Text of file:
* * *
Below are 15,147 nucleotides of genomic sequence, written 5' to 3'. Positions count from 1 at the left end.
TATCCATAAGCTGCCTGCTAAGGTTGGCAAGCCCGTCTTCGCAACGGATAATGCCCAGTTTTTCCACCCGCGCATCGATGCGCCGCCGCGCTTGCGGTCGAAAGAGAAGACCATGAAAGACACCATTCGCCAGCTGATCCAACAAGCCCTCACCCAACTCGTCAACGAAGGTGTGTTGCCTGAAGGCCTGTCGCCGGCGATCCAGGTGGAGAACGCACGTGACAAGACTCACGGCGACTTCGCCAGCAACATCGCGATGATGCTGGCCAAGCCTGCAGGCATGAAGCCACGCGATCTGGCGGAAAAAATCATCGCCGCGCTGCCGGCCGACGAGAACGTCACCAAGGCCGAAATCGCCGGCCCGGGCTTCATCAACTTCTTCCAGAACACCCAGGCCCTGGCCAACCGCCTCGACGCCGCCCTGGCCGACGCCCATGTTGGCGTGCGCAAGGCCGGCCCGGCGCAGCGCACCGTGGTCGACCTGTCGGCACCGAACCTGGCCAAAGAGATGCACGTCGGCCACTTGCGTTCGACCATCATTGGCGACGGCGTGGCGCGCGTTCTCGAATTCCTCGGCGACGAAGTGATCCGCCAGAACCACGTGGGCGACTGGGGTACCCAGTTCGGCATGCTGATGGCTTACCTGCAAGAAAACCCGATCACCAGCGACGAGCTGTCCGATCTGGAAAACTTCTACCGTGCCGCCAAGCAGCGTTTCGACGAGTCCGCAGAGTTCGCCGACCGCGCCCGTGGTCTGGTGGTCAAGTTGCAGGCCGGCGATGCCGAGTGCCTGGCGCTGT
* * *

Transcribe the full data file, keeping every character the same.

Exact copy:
Below are 15,147 nucleotides of genomic sequence, written 5' to 3'. Positions count from 1 at the left end.
TATCCATAAGCTGCCTGCTAAGGTTGGCAAGCCCGTCTTCGCAACGGATAATGCCCAGTTTTTCCACCCGCGCATCGATGCGCCGCCGCGCTTGCGGTCGAAAGAGAAGACCATGAAAGACACCATTCGCCAGCTGATCCAACAAGCCCTCACCCAACTCGTCAACGAAGGTGTGTTGCCTGAAGGCCTGTCGCCGGCGATCCAGGTGGAGAACGCACGTGACAAGACTCACGGCGACTTCGCCAGCAACATCGCGATGATGCTGGCCAAGCCTGCAGGCATGAAGCCACGCGATCTGGCGGAAAAAATCATCGCCGCGCTGCCGGCCGACGAGAACGTCACCAAGGCCGAAATCGCCGGCCCGGGCTTCATCAACTTCTTCCAGAACACCCAGGCCCTGGCCAACCGCCTCGACGCCGCCCTGGCCGACGCCCATGTTGGCGTGCGCAAGGCCGGCCCGGCGCAGCGCACCGTGGTCGACCTGTCGGCACCGAACCTGGCCAAAGAGATGCACGTCGGCCACTTGCGTTCGACCATCATTGGCGACGGCGTGGCGCGCGTTCTCGAATTCCTCGGCGACGAAGTGATCCGCCAGAACCACGTGGGCGACTGGGGTACCCAGTTCGGCATGCTGATGGCTTACCTGCAAGAAAACCCGATCACCAGCGACGAGCTGTCCGATCTGGAAAACTTCTACCGTGCCGCCAAGCAGCGTTTCGACGAGTCCGCAGAGTTCGCCGACCGCGCCCGTGGTCTGGTGGTCAAGTTGCAGGCCGGCGATGCCGAGTGCCTGGCGCTGT